Governor Corbett is hoping it backfires on him.
Last night, President Barack Obama visited Temple University in Philadelphia to campaign for Tom Wolf.
The basketball court setting of The Liacouras Center was curtained off into a concert setup but the attraction filled the available space with an estimated 5,500 people attending.
While Wolf was the one with his name plastered everywhere, he readily admitted (as he has in the past) that he wasn’t the one everyone had come out to see. The candidate also delivered a fairly short speech.
Wolf was preceded by Senator Bob Casey, Mayor Michael Nutter (who was heavily booed), FreshStartPA Chair Katie McGinty and Lt. Governor nominee Mike Stack.
The President was clearly the main event, though, and received a raucous reception from the crowd.
Pres. Obama used his time to talk up Wolf and his background.
“First of all, Tom is just a nice guy,” he said. “You can tell he’s a sincere person. He’s not a professional politician. He’s in it for the right reasons. You know he’s going to do a good job.”
“As a successful businessman, Tom helped grow his family’s company into the largest supplier of kitchen cabinets in the United States,” the President continued. “Now, there are a lot of kitchen cabinets in the United States, so — I’m just saying. You think about how many kitchen cabinets there are. If you’re the largest, that’s a lot of kitchen cabinets.”
The President’s main focus, though, was on the importance of voting and getting people out to vote. While stressing this point, members of the crowd held up their giant “V-O-T-E” letters causing the President to turn around and use the backdrop for emphasis.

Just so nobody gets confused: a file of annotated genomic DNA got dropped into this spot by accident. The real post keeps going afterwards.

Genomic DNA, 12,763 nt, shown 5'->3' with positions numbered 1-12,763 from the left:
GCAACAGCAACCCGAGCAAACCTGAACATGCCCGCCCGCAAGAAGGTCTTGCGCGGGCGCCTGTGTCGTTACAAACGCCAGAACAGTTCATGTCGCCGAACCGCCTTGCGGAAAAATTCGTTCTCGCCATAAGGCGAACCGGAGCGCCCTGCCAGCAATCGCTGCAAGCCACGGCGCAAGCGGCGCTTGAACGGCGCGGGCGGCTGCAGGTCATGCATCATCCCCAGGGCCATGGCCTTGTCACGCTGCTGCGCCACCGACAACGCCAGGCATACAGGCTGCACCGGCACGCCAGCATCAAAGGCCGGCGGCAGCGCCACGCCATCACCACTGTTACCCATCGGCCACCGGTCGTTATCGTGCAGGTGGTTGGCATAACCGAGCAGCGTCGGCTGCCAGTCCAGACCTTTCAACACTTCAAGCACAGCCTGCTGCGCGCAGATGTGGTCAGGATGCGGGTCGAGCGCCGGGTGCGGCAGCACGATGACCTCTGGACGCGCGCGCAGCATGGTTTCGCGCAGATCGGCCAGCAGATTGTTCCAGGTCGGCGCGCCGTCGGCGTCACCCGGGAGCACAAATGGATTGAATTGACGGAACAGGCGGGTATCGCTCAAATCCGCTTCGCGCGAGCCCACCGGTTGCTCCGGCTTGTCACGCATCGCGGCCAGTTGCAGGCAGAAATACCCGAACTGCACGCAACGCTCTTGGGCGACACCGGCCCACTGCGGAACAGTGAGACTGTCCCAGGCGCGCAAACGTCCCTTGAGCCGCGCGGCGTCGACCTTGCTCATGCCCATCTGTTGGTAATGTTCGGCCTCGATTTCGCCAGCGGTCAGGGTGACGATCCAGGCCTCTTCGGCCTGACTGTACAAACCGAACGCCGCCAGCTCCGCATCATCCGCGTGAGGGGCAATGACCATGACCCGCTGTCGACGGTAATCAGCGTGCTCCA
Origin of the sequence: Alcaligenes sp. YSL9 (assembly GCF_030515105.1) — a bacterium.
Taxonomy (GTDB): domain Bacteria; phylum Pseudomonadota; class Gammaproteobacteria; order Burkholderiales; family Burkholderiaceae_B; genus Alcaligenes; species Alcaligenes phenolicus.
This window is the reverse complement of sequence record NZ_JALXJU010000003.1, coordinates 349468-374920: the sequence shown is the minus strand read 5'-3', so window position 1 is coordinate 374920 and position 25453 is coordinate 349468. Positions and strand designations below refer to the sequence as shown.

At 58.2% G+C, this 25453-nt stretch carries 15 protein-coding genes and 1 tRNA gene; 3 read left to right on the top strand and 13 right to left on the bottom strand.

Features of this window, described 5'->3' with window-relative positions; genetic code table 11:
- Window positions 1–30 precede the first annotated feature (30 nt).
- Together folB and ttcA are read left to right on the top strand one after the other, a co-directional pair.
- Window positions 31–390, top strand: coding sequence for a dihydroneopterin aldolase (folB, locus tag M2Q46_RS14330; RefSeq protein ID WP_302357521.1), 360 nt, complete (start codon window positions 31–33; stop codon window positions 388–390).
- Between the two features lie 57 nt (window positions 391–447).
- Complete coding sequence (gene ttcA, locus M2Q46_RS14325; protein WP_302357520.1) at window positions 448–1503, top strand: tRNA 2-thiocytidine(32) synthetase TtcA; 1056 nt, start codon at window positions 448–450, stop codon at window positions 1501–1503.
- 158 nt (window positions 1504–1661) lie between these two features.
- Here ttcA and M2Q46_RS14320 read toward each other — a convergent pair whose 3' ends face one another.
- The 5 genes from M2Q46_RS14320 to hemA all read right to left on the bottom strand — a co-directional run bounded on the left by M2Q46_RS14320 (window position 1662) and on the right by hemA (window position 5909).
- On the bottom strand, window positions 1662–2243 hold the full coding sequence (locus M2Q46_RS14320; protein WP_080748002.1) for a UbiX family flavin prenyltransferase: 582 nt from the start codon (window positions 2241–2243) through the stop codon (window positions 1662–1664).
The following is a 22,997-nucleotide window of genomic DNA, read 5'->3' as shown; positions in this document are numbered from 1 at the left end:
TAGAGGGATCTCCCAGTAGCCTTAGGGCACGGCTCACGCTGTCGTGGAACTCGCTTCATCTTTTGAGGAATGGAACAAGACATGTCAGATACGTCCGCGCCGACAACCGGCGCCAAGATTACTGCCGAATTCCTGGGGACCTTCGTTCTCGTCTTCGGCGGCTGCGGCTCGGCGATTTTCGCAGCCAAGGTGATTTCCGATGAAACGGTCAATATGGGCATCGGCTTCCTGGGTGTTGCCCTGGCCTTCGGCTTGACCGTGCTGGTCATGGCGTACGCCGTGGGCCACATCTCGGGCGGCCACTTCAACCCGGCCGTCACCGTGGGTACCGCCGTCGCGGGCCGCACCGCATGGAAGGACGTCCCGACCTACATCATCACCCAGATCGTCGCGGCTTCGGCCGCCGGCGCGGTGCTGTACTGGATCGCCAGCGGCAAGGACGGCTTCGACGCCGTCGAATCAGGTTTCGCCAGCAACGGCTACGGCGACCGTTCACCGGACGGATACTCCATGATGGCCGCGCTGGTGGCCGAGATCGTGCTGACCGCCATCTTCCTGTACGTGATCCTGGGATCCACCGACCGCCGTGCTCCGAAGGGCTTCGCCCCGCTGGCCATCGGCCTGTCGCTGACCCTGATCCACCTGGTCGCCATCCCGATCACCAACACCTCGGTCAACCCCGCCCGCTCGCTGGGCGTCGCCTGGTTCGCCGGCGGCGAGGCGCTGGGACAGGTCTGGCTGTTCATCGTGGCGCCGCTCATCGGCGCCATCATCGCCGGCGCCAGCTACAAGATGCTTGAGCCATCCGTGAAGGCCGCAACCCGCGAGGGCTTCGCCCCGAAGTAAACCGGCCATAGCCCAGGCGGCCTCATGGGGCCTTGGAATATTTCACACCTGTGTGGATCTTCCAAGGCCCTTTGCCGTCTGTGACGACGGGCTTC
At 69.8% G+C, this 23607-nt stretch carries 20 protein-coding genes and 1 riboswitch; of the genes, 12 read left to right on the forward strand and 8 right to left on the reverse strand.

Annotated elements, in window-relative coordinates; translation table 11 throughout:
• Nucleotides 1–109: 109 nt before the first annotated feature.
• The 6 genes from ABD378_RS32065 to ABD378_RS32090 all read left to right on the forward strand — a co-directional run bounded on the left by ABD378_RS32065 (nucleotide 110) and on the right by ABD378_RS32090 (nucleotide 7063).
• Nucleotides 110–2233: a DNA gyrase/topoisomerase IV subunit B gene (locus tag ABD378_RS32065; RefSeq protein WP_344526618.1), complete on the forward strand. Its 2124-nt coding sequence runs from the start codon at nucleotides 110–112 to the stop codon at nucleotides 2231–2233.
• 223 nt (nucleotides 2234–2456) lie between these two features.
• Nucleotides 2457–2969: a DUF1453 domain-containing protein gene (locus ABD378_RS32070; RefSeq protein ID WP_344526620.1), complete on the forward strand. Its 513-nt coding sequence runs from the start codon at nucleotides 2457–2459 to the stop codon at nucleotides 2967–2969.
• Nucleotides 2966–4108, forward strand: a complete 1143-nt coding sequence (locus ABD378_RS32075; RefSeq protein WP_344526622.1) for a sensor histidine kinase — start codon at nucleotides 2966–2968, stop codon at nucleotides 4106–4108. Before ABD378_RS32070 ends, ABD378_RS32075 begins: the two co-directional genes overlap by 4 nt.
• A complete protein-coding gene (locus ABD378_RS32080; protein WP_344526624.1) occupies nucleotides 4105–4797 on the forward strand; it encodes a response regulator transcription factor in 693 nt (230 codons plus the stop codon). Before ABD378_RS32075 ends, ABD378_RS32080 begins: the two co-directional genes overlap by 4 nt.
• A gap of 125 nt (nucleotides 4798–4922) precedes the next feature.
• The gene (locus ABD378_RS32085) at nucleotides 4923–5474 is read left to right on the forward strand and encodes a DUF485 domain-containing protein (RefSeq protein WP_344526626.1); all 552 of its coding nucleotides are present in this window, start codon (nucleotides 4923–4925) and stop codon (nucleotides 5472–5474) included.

“Can I just say, by the way, it took me forever to cut those letters out,” he joked.
This event is the last for the President in this campaign cycle. Given his low approval ratings in the state, it came as a bit of a surprise that the Wolf camp would want him. In fact, the Corbett-Cawley team has already gone to lengths to try and hammer Wolf on his association with the President.
The answer may come from a recent report from the Inquirer’s Thomas Fitzgerald. Apparently, Wolf refused to provide the city’s ward leaders with a requested $340,000 in “street money.”
The Presidential visit, therefore, can be seen as Wolf’s own way to juice turnout in Pennsylvania’s largest city. We’ll have to wait until Tuesday to see if it works.